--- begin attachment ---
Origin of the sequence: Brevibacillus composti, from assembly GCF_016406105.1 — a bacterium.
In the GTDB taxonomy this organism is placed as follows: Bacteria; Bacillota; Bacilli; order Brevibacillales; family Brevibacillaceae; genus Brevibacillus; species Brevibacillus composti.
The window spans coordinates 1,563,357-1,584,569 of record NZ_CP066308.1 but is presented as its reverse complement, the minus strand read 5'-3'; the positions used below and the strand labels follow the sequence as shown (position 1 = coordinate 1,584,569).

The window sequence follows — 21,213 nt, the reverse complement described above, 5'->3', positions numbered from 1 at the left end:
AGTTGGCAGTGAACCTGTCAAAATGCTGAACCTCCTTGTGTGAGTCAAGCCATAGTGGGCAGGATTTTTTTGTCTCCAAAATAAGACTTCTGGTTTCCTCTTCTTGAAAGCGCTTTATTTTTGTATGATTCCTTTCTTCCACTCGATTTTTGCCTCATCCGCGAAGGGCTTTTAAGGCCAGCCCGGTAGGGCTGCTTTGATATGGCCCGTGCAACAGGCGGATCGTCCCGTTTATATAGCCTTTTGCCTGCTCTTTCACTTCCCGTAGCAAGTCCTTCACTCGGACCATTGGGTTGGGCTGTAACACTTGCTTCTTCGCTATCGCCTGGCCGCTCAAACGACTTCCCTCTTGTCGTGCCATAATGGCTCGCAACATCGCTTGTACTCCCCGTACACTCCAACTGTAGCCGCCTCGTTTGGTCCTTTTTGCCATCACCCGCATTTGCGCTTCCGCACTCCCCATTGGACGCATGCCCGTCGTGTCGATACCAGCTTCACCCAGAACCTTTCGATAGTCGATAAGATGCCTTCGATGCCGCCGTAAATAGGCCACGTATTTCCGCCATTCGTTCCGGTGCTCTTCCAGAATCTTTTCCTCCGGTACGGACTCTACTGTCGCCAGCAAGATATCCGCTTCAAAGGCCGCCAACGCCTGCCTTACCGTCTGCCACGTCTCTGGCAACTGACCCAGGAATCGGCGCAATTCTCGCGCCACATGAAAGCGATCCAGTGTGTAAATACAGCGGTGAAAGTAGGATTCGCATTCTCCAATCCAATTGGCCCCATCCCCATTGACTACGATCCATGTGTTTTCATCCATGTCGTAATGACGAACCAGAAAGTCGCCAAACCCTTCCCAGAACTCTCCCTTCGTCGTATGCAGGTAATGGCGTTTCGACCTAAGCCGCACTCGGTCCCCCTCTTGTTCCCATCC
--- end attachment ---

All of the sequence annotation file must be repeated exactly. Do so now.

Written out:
Origin of the sequence: Brevibacillus composti, from assembly GCF_016406105.1 — a bacterium.
In the GTDB taxonomy this organism is placed as follows: Bacteria; Bacillota; Bacilli; order Brevibacillales; family Brevibacillaceae; genus Brevibacillus; species Brevibacillus composti.
The window spans coordinates 1,563,357-1,584,569 of record NZ_CP066308.1 but is presented as its reverse complement, the minus strand read 5'-3'; the positions used below and the strand labels follow the sequence as shown (position 1 = coordinate 1,584,569).

The window sequence follows — 21,213 nt, the reverse complement described above, 5'->3', positions numbered from 1 at the left end:
AGTTGGCAGTGAACCTGTCAAAATGCTGAACCTCCTTGTGTGAGTCAAGCCATAGTGGGCAGGATTTTTTTGTCTCCAAAATAAGACTTCTGGTTTCCTCTTCTTGAAAGCGCTTTATTTTTGTATGATTCCTTTCTTCCACTCGATTTTTGCCTCATCCGCGAAGGGCTTTTAAGGCCAGCCCGGTAGGGCTGCTTTGATATGGCCCGTGCAACAGGCGGATCGTCCCGTTTATATAGCCTTTTGCCTGCTCTTTCACTTCCCGTAGCAAGTCCTTCACTCGGACCATTGGGTTGGGCTGTAACACTTGCTTCTTCGCTATCGCCTGGCCGCTCAAACGACTTCCCTCTTGTCGTGCCATAATGGCTCGCAACATCGCTTGTACTCCCCGTACACTCCAACTGTAGCCGCCTCGTTTGGTCCTTTTTGCCATCACCCGCATTTGCGCTTCCGCACTCCCCATTGGACGCATGCCCGTCGTGTCGATACCAGCTTCACCCAGAACCTTTCGATAGTCGATAAGATGCCTTCGATGCCGCCGTAAATAGGCCACGTATTTCCGCCATTCGTTCCGGTGCTCTTCCAGAATCTTTTCCTCCGGTACGGACTCTACTGTCGCCAGCAAGATATCCGCTTCAAAGGCCGCCAACGCCTGCCTTACCGTCTGCCACGTCTCTGGCAACTGACCCAGGAATCGGCGCAATTCTCGCGCCACATGAAAGCGATCCAGTGTGTAAATACAGCGGTGAAAGTAGGATTCGCATTCTCCAATCCAATTGGCCCCATCCCCATTGACTACGATCCATGTGTTTTCATCCATGTCGTAATGACGAACCAGAAAGTCGCCAAACCCTTCCCAGAACTCTCCCTTCGTCGTATGCAGGTAATGGCGTTTCGACCTAAGCCGCACTCGGTCCCCCTCTTGTTCCCATCC